recklessly without any knowledge of the trust and as a positive assertion; (4) the speaker made the
representation with the intent that the other party should act upon it; (5) the party acted in reliance
on the representation; and (6) the party thereby suffered injury. Flaherty & Crumrine Preferred
Income Fund, Inc. v. TXU Corp., 565 F.3d 200, 212 (5th Cir. 2009). To show fraud based on a
promise of future performance, a plaintiff must also show that the person making the promise had
no intention of performing at the time he made the promise. Fluorine On Call, Ltd. v. Fluorogas
Ltd., 380 F.3d 849, 858 (5th Cir. 2004); Formosa Plastics Corp. USA v. Presidio Eng’rs &
Contractors, Inc., 960 S.W.2d 41, 47 (Tex. 1998).
As a preliminary matter, the Lynd Defendants’ sprawling attack on Plaintiff’s fraud claims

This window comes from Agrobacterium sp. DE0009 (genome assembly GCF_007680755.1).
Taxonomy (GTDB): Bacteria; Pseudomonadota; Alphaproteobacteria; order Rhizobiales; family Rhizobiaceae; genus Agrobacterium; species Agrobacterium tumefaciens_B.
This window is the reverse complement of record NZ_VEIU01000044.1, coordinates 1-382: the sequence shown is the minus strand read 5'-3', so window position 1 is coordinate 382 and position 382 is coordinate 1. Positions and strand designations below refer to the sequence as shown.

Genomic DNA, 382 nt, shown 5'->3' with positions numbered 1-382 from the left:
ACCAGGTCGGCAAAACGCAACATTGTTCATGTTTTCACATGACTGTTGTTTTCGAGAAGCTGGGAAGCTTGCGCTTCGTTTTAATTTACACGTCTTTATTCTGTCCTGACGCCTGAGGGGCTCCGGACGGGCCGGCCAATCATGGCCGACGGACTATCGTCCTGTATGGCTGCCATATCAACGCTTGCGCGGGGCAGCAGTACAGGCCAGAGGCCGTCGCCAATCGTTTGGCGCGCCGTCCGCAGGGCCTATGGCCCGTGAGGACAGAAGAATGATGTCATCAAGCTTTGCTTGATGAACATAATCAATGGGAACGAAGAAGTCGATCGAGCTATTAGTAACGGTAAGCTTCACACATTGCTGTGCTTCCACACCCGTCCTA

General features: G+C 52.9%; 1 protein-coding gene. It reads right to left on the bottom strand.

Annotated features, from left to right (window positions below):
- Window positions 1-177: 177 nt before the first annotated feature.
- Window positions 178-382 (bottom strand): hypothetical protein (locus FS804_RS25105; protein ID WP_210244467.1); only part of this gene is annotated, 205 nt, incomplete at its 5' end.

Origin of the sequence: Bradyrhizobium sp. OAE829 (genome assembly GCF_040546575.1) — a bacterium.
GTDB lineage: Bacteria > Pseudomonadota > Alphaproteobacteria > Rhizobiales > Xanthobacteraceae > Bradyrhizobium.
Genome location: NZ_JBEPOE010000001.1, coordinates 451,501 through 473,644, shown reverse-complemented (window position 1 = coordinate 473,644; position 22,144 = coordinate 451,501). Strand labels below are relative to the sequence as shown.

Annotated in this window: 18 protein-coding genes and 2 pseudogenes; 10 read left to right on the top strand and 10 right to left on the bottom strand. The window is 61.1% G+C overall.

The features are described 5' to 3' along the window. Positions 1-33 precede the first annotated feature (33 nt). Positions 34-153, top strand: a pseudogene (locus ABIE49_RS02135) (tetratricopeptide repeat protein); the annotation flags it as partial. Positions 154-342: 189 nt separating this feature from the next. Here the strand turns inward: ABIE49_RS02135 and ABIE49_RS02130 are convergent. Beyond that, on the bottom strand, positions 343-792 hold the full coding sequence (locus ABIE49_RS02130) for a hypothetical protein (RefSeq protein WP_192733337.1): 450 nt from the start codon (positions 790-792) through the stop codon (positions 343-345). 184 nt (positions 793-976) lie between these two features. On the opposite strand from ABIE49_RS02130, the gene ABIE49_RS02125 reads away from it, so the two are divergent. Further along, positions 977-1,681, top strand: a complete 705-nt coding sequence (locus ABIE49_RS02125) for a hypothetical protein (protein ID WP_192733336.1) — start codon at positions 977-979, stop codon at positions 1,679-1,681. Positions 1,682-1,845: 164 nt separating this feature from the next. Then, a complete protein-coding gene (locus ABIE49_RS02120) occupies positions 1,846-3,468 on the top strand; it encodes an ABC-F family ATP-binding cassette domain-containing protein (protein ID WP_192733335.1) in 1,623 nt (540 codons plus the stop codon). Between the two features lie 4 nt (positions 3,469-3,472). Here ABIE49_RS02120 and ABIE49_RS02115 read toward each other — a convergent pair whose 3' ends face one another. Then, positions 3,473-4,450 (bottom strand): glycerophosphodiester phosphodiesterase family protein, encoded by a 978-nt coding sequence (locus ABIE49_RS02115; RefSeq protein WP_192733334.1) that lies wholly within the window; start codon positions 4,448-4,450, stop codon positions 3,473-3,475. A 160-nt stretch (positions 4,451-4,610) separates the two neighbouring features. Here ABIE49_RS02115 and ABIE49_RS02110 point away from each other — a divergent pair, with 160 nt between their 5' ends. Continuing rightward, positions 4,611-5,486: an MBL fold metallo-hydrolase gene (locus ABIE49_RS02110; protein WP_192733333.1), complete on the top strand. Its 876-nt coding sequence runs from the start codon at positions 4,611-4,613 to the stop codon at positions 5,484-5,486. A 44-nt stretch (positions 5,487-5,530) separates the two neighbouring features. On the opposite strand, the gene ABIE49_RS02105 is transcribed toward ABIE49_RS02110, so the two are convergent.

appears to rest on the assumption that plaintiffs must reiterate every relevant factual allegation
under each cause of action to which it applies. This assumption is not supported by either law or
common sense. Martinez v. Nueces Cnty., Tex., No. 2:13-CV-178, 2013 WL 6190519, at *3 (S.D.
Tex. Nov. 26, 2013) (“To require Plaintiffs to recount the specific facts upon which each claim
rests when stating that claim would require Plaintiffs to repeat the two pages of facts with respect
to each claim. Such repetition would render the pleading unwieldy and would detract from, rather
than add to, its clarity.”). It is true that referring to the defendants collectively, “without
distinguishing which entity or persons committed the various alleged fraudulent conduct,” is
generally insufficient. Hidden Values, Inc., No. 3:11–CV–1917–L, 2012 WL 1836087, at *4 (N.D.